Author: Cecylee Lewis, PharmD Candidate 2019University of Missouri – Kansas City School of Pharmacy at MU
Mentor: Austin Campbell, PharmD, BCPPUniversity of Missouri Hospital/Missouri Psychiatric Center
Mental illness is both prevalent and debilitating among adolescents and adults in the United States. Suicidal ideation has been increasing in recent years and with more attention in the social media spotlight1,2. In 2016, suicide was the 10th leading cause of death in the United States, consisting of 44,965 deaths or 1.6% of deaths overall3. Depression is the leading cause of disability in the United States affecting 6.7% of the population which is roughly 16.1 million adults aged 18 years or older4. Treatments for depression and suicidal ideation have evolved over the years and include psychotherapy and various medications. However, a major limitation of these treatment options is a delayed onset of action. New and novel medications have been a major topic of interest in mental health and should be investigated to provide alternative options for those who have failed standard therapy. Over the past decade, ketamine has been increasingly discussed as a useful tool in the management of treatment resistant depression (TRD) and eminent suicidal ideation (SI), and upon recent revelations esketamine seems to provide clinical benefit.
What is Ketamine?
Ketamine is a noncompetitive, glutamate N-methyl-D-aspartate (NMDA) receptor antagonist approved for general anesthesia, typically given intravenously. It has been known for its hallucinogenic and dissociative effects, which have resulted in misuse and potential abuse as a street drug. However, ketamine is a promising prospect in treatment resistant major depression and suicidal ideation5. When used for these disorders, the onset of action for ketamine is very rapid (within hours) as compared to the standard therapies which can take weeks to months to reach full effect. Currently ketamine is not FDA approved for depression or suicidal ideation, but has been used off-label in various clinical trials and inpatient settings6. Ketamine infusions are being used nationally and more recently here in Missouri at Missouri Psychiatric Center (MUPC) since November 2018, with very positive results.
Typical dosing for anesthesia ranges from 0.5-2mg/kg, but according to the manufacturer’s labeling, can have a max dose of 4.5mg/kg7. The most common dosing of intravenous ketamine for TRD and SI is 0.5mg/kg over 40 minutes. This dosing has been established through numerous trials which have determined it to be the optimal dose for response while minimizing potential side effects. Vidal et al8 conducted a recent study at Geneva University Hospitals with a new rapid intravenous ketamine injection of 0.5mg/kg over 1 minute. The adverse events were similar in nature to the 40 minute infusion, suggesting that this approach could be just as safe and with comparable efficacy. Although no long-term dosing regimen has been established, the amount of infusions needed for remission remains undetermined. Some studies have suggested that two infusions per week for up to six weeks have positive results5,9. Continuation or addition of antidepressants have not been well studied or established to maintain remission in patients treated with ketamine. This gray area of whether to add or keep antidepressant medications is up to the provider of whom is conducting the treatment.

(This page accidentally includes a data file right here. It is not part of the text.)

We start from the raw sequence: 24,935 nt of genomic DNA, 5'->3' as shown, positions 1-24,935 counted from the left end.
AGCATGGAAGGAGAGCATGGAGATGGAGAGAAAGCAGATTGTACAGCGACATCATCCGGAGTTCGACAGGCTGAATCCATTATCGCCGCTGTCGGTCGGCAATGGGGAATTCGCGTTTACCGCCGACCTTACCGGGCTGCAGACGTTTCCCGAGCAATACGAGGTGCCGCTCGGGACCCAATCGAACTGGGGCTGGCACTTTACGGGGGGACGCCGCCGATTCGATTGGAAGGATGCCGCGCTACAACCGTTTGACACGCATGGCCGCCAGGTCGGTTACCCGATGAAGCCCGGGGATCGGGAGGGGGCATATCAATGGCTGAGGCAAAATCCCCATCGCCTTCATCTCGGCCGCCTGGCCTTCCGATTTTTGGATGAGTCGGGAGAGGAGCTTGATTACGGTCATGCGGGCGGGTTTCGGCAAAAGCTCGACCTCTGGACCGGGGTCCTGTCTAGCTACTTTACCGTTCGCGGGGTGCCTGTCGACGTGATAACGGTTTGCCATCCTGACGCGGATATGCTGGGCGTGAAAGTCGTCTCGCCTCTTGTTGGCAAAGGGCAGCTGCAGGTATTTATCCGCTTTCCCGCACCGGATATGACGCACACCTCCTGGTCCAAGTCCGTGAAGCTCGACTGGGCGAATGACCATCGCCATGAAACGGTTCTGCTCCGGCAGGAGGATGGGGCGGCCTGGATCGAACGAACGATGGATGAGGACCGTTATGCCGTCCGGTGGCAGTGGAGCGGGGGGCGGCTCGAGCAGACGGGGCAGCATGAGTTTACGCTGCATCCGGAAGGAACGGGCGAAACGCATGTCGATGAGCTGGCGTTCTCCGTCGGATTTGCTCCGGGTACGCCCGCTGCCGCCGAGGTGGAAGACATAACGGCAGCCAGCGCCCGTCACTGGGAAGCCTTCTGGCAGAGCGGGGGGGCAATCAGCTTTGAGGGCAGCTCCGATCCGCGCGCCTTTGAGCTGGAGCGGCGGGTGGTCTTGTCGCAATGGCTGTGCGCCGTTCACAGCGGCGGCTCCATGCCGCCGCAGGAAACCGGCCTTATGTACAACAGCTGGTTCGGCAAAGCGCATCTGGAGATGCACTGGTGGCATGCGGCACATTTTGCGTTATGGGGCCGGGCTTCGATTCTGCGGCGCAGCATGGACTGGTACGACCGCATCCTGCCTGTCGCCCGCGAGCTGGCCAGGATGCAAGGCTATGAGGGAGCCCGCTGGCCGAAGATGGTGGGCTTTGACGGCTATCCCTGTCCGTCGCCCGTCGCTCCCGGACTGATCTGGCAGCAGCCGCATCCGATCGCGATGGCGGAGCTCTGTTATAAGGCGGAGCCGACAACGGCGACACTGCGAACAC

A recent breakthrough treatment that has been backed through the FDA advisory board is esketamine. It was voted through by a wide margin; 14 yes votes, 2 no, and 1 abstention10. This backing happened on February 12th, 2019 after a new drug application (NDA) was submitted by Janssen in September 2018. It is an intranasal inhalation of esketamine (Spravato), the S enantiomer and more potent form of ketamine, which is patient administered under medical supervision. Proposed adult dose of esketamine is 28-56mg with each administration and can be titrated to 84mg by week two10. Most common side effects included increased blood pressure, dizziness, and dissociation within the first two hours of administration. As of March 5th, 2019, Spavato (esketamine), in conjunction with an oral antidepressant, has been approved for treatment resistant depression. The FDA states that is must be administered in a certified doctor’s or clinical office and will include a REMS program for safe use11.